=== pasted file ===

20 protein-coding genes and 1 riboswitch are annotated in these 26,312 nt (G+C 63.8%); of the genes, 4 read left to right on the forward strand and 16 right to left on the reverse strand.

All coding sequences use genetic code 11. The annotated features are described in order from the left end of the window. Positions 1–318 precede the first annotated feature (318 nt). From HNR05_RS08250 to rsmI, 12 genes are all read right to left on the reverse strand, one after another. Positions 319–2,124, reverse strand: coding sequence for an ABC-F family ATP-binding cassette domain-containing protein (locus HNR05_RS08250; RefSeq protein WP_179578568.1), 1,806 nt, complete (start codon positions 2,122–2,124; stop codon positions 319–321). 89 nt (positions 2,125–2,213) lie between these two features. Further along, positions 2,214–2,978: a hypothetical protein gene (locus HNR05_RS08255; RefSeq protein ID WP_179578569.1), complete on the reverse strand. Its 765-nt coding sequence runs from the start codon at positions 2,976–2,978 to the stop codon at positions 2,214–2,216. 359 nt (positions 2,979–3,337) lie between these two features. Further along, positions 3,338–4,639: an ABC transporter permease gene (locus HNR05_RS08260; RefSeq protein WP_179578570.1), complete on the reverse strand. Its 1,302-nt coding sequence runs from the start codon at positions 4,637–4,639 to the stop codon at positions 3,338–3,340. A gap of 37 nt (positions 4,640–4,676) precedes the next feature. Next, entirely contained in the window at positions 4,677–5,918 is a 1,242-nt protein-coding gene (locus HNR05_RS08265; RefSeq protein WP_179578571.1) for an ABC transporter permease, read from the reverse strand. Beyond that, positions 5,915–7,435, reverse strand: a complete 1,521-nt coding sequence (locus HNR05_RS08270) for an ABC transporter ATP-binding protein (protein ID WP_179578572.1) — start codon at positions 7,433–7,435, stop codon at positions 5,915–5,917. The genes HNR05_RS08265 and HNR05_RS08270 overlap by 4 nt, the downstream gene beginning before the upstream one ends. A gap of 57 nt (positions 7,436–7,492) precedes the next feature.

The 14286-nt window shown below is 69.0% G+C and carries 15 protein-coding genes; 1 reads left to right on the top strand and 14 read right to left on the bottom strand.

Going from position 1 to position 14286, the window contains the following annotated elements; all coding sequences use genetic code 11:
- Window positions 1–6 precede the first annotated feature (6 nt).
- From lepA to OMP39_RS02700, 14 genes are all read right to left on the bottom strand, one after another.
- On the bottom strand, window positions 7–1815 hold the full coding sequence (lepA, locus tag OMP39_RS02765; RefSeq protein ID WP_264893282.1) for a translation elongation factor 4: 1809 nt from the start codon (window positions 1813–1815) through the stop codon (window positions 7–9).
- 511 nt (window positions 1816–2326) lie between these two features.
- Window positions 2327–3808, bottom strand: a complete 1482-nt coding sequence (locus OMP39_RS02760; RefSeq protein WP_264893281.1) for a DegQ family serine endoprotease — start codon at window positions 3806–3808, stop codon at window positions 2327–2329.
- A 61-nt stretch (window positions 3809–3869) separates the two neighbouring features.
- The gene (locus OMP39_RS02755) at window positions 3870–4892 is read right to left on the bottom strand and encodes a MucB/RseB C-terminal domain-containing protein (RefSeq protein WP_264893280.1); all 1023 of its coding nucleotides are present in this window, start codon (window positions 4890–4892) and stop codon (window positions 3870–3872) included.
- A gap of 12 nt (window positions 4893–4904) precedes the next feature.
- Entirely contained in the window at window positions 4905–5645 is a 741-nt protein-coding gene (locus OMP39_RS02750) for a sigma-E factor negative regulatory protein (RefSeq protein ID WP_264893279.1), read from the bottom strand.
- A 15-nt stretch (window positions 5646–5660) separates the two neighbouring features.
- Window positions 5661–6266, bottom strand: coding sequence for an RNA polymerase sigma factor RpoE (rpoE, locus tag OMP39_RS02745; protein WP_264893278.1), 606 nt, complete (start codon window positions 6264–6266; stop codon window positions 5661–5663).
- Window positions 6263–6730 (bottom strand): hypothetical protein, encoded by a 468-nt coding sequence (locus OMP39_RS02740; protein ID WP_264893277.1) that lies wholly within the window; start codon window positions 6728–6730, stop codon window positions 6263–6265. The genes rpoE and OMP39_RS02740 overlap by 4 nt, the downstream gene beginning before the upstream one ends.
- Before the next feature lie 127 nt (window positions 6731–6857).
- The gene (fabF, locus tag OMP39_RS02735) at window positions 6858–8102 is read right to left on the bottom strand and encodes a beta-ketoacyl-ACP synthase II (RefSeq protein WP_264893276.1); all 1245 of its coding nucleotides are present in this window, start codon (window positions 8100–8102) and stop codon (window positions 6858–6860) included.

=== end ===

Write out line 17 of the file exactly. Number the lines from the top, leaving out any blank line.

- Before the next feature lie 127 nt (window positions 6731–6857).